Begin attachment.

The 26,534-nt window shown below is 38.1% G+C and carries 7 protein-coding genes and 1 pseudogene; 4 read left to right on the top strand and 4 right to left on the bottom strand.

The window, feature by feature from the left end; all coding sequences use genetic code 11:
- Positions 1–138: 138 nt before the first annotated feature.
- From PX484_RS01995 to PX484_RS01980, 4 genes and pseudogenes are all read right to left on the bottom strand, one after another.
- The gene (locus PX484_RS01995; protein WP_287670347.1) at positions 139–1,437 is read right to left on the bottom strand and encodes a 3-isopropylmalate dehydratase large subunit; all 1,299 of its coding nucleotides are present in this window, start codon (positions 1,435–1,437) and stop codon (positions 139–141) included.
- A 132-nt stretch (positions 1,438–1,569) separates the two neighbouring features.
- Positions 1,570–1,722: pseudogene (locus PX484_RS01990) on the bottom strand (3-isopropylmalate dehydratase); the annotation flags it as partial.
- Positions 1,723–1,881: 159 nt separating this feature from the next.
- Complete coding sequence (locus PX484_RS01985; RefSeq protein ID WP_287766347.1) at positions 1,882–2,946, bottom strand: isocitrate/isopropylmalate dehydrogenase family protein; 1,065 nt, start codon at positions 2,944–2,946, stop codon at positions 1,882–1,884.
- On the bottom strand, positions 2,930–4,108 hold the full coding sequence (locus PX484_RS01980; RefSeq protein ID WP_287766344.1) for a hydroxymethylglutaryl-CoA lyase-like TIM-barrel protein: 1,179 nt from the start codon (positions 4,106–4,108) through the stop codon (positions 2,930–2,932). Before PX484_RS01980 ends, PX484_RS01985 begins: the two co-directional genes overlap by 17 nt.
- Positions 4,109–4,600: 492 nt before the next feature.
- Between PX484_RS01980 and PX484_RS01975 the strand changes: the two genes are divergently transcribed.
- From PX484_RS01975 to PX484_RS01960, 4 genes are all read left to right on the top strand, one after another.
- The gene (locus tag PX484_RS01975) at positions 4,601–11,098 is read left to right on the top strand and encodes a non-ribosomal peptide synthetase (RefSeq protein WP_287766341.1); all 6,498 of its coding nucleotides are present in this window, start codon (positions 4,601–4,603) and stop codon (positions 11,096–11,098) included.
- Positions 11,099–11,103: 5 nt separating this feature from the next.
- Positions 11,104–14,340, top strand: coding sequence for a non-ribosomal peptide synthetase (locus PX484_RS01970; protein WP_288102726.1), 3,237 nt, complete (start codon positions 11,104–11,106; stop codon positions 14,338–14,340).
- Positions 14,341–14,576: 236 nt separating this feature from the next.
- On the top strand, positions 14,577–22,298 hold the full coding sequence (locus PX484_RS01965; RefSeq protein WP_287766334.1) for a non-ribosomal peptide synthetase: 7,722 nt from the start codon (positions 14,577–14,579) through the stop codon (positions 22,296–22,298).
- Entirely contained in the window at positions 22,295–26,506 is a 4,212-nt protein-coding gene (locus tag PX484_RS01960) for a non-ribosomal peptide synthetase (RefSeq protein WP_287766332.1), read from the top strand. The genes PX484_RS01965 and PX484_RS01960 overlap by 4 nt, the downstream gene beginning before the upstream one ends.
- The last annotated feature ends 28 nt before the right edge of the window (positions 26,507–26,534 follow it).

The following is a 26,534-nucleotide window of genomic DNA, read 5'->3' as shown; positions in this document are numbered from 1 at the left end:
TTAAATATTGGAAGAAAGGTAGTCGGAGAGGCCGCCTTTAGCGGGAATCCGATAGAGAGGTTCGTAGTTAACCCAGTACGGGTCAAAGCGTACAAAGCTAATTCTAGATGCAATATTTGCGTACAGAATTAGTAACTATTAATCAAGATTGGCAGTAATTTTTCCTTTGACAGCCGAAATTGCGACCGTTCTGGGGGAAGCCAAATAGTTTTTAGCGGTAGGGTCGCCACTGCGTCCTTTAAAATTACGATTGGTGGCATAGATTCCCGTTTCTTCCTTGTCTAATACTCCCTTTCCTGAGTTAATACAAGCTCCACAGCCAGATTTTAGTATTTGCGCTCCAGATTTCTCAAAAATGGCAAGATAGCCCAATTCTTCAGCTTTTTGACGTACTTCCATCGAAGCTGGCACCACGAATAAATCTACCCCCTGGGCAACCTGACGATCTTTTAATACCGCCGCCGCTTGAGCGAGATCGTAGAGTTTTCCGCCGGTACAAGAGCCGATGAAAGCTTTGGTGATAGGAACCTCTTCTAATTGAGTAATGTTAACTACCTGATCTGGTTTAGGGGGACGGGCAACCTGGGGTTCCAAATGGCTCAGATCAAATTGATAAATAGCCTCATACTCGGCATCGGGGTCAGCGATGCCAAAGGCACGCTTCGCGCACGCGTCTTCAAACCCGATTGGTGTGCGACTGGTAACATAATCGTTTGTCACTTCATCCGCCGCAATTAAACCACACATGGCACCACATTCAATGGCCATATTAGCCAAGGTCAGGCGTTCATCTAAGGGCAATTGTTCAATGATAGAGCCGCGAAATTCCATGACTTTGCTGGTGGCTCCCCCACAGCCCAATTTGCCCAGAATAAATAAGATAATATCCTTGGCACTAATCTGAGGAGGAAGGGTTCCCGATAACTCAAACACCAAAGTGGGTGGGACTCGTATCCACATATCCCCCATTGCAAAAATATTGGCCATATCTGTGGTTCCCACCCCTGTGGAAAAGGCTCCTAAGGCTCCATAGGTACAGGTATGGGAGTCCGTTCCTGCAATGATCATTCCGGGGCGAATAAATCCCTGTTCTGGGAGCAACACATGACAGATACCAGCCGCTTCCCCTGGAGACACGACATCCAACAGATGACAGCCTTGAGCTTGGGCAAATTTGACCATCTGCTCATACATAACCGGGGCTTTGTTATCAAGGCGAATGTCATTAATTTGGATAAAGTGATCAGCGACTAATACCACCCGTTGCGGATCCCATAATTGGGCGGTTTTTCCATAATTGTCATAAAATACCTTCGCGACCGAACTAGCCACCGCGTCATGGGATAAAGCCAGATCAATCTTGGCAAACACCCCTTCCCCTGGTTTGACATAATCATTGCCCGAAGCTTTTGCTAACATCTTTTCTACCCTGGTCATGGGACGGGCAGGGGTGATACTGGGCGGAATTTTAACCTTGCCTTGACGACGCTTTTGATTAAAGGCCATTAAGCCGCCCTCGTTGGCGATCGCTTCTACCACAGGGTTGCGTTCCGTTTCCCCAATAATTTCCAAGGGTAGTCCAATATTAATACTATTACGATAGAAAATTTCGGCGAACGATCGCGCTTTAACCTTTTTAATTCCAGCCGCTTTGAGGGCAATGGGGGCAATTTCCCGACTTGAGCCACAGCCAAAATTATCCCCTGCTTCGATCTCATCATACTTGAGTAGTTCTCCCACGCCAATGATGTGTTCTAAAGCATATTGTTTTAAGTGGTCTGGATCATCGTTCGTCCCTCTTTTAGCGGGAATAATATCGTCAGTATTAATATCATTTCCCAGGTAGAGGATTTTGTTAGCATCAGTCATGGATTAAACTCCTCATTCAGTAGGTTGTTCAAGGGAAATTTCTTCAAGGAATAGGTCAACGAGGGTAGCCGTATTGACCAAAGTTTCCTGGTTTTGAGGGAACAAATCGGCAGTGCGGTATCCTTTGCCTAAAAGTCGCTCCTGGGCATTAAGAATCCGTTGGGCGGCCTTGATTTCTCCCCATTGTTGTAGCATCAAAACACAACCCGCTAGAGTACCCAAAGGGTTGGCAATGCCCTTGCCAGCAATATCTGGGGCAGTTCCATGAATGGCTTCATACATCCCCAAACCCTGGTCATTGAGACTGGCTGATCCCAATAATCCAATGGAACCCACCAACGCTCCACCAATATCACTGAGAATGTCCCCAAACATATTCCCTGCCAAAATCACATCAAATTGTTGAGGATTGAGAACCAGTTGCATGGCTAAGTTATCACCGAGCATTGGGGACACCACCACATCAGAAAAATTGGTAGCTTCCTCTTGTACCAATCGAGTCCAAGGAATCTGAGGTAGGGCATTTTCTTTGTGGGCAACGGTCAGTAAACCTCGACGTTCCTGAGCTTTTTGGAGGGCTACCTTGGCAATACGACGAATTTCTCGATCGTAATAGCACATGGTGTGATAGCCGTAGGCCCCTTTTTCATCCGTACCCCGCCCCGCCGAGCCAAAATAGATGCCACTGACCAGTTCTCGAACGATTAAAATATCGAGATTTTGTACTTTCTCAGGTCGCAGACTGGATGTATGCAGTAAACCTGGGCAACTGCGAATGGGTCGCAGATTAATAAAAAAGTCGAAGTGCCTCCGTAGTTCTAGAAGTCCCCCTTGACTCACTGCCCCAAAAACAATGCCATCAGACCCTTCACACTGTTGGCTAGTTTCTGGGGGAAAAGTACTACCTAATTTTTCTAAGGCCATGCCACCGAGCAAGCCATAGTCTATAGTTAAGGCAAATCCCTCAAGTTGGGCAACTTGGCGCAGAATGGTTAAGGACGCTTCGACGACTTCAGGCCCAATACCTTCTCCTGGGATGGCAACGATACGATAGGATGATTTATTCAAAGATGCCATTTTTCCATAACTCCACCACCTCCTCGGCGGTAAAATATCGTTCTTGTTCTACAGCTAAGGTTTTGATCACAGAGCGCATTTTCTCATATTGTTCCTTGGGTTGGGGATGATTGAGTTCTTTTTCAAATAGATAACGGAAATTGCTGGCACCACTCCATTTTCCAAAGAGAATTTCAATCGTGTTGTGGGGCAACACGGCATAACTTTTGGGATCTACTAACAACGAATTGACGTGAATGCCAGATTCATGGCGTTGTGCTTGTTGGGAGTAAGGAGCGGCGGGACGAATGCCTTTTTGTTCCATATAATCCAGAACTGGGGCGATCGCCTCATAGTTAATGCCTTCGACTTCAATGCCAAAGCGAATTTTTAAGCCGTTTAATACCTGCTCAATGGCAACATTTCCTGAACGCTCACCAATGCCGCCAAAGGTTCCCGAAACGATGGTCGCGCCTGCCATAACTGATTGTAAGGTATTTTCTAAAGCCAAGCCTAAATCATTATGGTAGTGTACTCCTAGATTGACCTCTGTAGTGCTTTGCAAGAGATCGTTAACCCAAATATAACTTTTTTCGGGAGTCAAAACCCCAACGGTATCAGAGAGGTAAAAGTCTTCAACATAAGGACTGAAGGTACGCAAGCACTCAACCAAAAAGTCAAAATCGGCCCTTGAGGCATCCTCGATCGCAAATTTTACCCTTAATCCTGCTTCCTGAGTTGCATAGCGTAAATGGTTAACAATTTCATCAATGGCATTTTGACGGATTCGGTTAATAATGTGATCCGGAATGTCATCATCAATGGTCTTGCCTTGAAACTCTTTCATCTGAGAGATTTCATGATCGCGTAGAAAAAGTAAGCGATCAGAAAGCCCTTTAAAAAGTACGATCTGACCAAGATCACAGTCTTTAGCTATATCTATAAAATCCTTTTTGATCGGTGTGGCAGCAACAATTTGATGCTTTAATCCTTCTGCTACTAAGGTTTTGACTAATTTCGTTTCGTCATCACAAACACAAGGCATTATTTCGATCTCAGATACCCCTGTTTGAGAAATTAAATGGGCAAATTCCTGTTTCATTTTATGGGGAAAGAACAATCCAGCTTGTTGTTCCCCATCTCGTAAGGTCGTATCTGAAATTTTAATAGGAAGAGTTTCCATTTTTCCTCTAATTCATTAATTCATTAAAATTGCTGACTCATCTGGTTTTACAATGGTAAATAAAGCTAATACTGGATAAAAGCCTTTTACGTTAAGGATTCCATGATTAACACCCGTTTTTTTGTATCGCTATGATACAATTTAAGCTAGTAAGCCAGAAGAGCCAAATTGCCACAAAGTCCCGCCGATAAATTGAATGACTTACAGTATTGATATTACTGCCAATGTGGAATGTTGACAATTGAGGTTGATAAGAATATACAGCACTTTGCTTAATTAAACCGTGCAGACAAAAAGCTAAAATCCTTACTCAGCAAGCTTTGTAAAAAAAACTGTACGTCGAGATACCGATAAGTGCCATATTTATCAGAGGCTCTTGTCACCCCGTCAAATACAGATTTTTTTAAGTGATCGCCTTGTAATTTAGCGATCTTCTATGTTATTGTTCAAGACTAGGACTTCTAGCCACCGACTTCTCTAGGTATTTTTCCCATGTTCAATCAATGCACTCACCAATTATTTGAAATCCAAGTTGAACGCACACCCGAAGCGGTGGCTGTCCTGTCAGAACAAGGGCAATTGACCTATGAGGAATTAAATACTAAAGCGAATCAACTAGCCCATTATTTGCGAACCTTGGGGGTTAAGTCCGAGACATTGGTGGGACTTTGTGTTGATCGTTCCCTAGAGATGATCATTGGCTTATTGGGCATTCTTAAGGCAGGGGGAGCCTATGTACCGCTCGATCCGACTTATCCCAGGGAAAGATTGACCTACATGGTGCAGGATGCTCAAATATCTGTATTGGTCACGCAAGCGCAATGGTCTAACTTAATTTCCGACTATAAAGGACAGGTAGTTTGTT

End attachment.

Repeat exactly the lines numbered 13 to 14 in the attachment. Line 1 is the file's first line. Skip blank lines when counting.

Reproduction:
- From PX484_RS01975 to PX484_RS01960, 4 genes are all read left to right on the top strand, one after another.
- The gene (locus tag PX484_RS01975) at positions 4,601–11,098 is read left to right on the top strand and encodes a non-ribosomal peptide synthetase (RefSeq protein WP_287766341.1); all 6,498 of its coding nucleotides are present in this window, start codon (positions 4,601–4,603) and stop codon (positions 11,096–11,098) included.